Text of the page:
Go Big Data Lake or Go Home

Frank Coleman By Frank Coleman Senior Director, DELL EMC Services September 10, 2015

data lake zenRemember, when it comes to Data Lakes, I’m not just an EMC employee I’m also a client.

I was recently interviewed about analytics at EMC and was asked what I would say to other companies thinking about a Data Lake. That’s when Sy Sperling and this old Hair Club for Men commercial from 1986 popped in my head. See, I’m an EMC employee but I’m also a client since I use EMC ‘s Data Lake.

The decision to build a Data Lake isn’t just an IT decision. It’s a C-Level decision answering the real question “Do you want to have advanced analytics / Data Science capabilities that don’t force users to jump through hoops to get at the data?” The biggest challenge is getting at all the data sets required to do your analysis.

You can do Data Science without a Data Lake but it’s very time consuming. If you want to enable a culture of analytics, a Data Lake is what you want. Bill Schmarzo’s recent blog, Why Do I Need A Data Lake, is a great starting point. He always does a great job talking about data ingestion, and hub & spoke service architecture enabling analytics so be sure to check it out.

What other issues is the Data Lake addressing?

  • BI used for ETL – Traditional IT solutions for providing data to the business are via BI tools. Our business needs are rarely met with these tools as they are typically single topic data visualizations. Many people, including me back in the day, resort to Shadow IT solutions to meet business requirements. We often have to blend several data sets together and provide simple models or basic reporting. The issue we are addressing with the IT native data may not be enough.
  • Reducing risk of Shadow IT No extra copies of the data, visibility to what is done with the data, sharing and scale are no longer challenges. With a Data Lake, we can see and listen to how the data is being used as opposed to being told how to consume it.
  • Enabling “Sharing” by feeding Analytical Sandboxes – This enables rapid data discovery and the ability to share findings with other groups. Without this “sharing” environment much of what gets discovered remains with the team who found it. They typically are less likely to share or want to share for risk of taking down their environment or being held accountable for providing copies of their data to other groups. It’s boring work and not of value to the team who created the insight.
  • A Cloud Feed – Many companies are moving to cloud-based solutions. Where is your data going? Just like Traditional IT BI, these cloud-based solutions have point data sets. For deep analytics you will need to merge this data with other data. If your cloud solutions don’t have a data lake that you’re feeding, make sure you are capturing this data in your data lake. Many cloud providers offer BI & analytic solutions so it’s not in their interest to feed you the data for use outside of their solution. Now you are back to BI used for ETL.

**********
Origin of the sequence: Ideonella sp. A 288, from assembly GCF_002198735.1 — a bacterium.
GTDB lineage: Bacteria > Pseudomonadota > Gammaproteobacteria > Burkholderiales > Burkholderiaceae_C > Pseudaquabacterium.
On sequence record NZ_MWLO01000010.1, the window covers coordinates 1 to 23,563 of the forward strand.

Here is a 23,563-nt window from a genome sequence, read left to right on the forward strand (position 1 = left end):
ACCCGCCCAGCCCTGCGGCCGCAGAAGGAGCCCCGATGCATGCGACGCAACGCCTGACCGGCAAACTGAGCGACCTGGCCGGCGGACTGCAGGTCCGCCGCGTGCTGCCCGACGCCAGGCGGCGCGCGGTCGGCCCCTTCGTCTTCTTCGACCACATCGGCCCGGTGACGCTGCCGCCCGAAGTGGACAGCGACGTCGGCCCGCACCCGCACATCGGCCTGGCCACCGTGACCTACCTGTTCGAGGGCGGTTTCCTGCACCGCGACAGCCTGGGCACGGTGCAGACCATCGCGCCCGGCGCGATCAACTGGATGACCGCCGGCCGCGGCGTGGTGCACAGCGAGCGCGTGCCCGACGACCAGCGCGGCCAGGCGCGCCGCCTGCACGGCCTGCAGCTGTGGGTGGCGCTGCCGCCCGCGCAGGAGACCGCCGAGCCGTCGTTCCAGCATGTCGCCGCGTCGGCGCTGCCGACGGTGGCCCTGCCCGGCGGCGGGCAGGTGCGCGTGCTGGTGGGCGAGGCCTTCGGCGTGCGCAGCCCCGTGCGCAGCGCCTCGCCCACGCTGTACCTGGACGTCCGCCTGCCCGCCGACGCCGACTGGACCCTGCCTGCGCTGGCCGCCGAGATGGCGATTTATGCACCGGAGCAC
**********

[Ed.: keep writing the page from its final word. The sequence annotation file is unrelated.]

Are you thinking about a Data Lake or already have one?  Do you see the same issues being solved? If you are struggling making the business case, I think the strongest one is around Cloud Solutions. It’s your data so make sure you are maximizing the use of it.

Frank Coleman

About Frank Coleman

Senior Director, DELL EMC Services

Frank is a Senior Director of Business Operations for Dell EMC Services. He is living the world of Big Data in this role, as he is responsible for using advanced data analytics to improve the customer experience with Dell EMC’s services organization.

This role keeps Frank immersed in Big Data, and he is at the cutting edge of using Big Data to solve real business problems. Frank has a strong blend of technical knowledge and business understanding, and has spent the last nine years focused on the business of service.

Under his leadership, EMC was honored in mid-2012 for the third consecutive year with the Technology Services Industry Association (TSIA) STAR Award for “Excellence in the Use of Metrics and Business Intelligence.” Prior to joining EMC, Frank worked in various fields and remote technical support roles.

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One thought on “Go Big Data Lake or Go Home

  1. Your comments really resonate with me, Frank. In GBS, we support so many differing processes and functional areas of the company so disparate data sources is commonplace. We are embarking on a Data Lake project being led by Jay Flanagan to merge these data sources to unlock the value it can provide to the executive level of the company. From spend activity in a simple dashboard for Controllers to creating a predictive analytics model to make our cash collections more efficient, the Data Lake strategy is the enabler.